North Korean leader Kim Jong Un’s envoy, Choe Ryong Hae, told Chinese President Xi Jinping on Friday that Pyongyang was committed to the stalled six-nation talks on ending its nuclear weapons programme.
North Korea was willing to join “many kinds of dialogue”, Chinese state media quoted Mr. Choe, a top military official with close ties to Mr. Kim, as telling Mr. Xi. China, the United States, South Korea, Japan and Russia have all urged North Korea to resume the nuclear talks with them.
Mr. Choe delivered a letter from the North Korean leader to Mr. Xi and said North Korea would take “positive measures” to promote dialogue, the semi-official China News Service reported.
He said North Korea wanted to “create a peaceful external environment” and planned to “develop its economy to improve people’s livelihoods. China hopes all parties will exercise calm and restraint ... and promote the resumption of the six-party talks,” Mr. Xi was quoted as saying.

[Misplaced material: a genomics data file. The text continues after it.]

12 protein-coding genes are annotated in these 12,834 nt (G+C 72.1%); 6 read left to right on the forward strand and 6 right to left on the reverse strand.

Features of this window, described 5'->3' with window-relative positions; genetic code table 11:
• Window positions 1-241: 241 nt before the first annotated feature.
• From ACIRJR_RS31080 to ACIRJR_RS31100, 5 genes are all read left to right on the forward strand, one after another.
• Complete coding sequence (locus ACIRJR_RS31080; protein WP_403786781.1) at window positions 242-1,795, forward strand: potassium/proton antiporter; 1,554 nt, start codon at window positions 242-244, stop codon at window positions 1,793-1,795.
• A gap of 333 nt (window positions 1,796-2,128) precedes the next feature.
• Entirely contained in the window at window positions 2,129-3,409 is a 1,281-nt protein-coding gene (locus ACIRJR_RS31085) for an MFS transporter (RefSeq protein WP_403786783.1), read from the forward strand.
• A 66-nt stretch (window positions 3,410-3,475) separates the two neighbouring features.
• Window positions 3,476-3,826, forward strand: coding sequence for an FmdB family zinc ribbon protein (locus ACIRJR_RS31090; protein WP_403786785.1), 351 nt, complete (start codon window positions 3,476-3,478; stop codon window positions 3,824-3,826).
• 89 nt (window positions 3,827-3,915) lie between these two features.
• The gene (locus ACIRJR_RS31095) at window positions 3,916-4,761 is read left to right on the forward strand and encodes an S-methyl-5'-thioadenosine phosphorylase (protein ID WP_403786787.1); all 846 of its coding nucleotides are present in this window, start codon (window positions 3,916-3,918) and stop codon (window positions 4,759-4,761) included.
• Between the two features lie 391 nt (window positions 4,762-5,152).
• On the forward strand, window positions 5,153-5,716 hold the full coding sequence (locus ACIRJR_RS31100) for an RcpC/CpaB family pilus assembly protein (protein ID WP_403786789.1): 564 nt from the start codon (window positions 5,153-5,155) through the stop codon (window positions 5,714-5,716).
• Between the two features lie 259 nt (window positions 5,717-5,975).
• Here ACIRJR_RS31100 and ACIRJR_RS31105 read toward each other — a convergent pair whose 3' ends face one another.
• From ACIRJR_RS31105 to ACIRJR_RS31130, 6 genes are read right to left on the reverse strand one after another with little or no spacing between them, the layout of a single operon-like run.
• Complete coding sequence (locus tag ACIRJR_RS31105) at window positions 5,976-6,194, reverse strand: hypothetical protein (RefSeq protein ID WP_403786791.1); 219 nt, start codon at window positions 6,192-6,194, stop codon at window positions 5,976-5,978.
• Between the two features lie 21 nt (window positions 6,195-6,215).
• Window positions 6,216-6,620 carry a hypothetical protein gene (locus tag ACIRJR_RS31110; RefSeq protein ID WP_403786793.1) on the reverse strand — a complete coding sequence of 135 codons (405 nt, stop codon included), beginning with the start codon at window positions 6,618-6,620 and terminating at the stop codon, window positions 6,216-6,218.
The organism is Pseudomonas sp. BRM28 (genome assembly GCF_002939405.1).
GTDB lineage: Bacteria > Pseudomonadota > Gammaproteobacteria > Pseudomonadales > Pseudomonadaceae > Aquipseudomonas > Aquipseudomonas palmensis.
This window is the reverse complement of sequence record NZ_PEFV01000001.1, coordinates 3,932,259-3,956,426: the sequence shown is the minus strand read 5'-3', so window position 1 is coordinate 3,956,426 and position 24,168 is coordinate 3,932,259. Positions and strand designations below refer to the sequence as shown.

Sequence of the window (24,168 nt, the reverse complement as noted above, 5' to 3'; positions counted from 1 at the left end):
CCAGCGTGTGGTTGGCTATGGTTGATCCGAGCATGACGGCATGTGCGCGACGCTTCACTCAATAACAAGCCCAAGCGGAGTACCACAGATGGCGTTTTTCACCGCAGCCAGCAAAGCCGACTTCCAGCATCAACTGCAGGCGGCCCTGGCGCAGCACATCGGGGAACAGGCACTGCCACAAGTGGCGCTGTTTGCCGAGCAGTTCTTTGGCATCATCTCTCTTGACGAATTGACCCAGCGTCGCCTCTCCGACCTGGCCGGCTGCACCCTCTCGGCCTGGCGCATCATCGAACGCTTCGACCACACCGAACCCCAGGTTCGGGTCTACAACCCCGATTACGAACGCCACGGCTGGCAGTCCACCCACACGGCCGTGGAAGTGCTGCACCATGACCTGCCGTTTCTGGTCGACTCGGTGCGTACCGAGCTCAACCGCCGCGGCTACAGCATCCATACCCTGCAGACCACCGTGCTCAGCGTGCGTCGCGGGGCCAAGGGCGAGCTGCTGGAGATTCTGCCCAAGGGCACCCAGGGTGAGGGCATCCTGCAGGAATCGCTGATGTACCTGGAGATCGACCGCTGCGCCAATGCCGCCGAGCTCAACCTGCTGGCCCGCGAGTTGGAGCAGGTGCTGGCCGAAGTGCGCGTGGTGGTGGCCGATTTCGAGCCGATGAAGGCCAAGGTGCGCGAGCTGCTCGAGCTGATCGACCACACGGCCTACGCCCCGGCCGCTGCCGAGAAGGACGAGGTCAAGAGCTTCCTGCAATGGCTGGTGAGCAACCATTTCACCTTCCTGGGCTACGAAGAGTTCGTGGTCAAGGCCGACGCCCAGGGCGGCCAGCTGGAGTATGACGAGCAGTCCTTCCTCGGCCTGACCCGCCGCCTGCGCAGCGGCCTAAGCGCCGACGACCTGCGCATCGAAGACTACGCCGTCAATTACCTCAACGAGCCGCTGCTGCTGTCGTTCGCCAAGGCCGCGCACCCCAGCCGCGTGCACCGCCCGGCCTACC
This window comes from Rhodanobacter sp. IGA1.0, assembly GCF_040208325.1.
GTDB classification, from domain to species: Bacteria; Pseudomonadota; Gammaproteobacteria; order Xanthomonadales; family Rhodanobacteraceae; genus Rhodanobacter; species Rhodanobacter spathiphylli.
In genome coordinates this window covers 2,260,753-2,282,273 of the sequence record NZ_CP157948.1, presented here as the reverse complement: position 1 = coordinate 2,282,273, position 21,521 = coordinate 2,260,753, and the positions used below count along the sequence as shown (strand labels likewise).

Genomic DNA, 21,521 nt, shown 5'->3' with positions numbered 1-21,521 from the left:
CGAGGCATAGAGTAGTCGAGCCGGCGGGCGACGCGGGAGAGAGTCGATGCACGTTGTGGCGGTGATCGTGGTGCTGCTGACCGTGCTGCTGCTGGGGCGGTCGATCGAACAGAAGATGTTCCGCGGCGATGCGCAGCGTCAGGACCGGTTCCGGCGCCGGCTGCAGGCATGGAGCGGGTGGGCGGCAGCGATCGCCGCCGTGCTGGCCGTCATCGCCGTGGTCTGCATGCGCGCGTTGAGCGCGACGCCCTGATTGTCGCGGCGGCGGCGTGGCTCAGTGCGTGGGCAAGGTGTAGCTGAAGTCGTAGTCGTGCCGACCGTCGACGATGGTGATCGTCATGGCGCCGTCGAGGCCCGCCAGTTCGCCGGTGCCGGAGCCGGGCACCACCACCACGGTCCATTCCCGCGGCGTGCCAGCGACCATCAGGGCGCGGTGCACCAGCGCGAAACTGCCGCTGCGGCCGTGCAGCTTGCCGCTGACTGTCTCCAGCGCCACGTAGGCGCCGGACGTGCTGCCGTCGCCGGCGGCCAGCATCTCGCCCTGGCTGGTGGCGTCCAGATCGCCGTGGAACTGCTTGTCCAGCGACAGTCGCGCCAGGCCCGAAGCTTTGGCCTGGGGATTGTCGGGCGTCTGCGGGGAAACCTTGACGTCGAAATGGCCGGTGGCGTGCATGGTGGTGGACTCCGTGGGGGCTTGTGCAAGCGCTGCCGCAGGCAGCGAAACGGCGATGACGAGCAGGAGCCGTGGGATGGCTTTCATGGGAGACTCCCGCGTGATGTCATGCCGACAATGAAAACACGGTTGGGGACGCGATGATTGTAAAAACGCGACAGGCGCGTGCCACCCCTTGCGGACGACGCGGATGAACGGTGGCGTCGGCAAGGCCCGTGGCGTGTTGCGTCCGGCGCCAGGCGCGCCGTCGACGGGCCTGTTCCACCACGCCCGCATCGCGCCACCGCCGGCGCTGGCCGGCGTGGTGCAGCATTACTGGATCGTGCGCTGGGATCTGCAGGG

Mr. Choe’s visit was the first to China by an envoy of the North Korean leader since Kim Jong Un took power after the death of his father, Kim Jong Il, in December 2011.
The visit came as tensions in the region have been high after North Korea in February conducted its third nuclear test and responded to the subsequent international sanctions that were placed on it with threats, including nuclear war.
Kim Jong Il made a similar commitment to dialogue during his final visit to China in August 2011, saying he was “ready to resume the six-party talks without preconditions.” But no formal talks have taken place since then.
During a meeting on Friday with Chinese military leader Fan Changlong, Mr. Choe warned that there was “no guarantee of peace” on the Korean Peninsula.
Mr. Fan is vice-chairman of the Chinese Communist Party’s Central Military Commission, which is headed by Mr. Xi.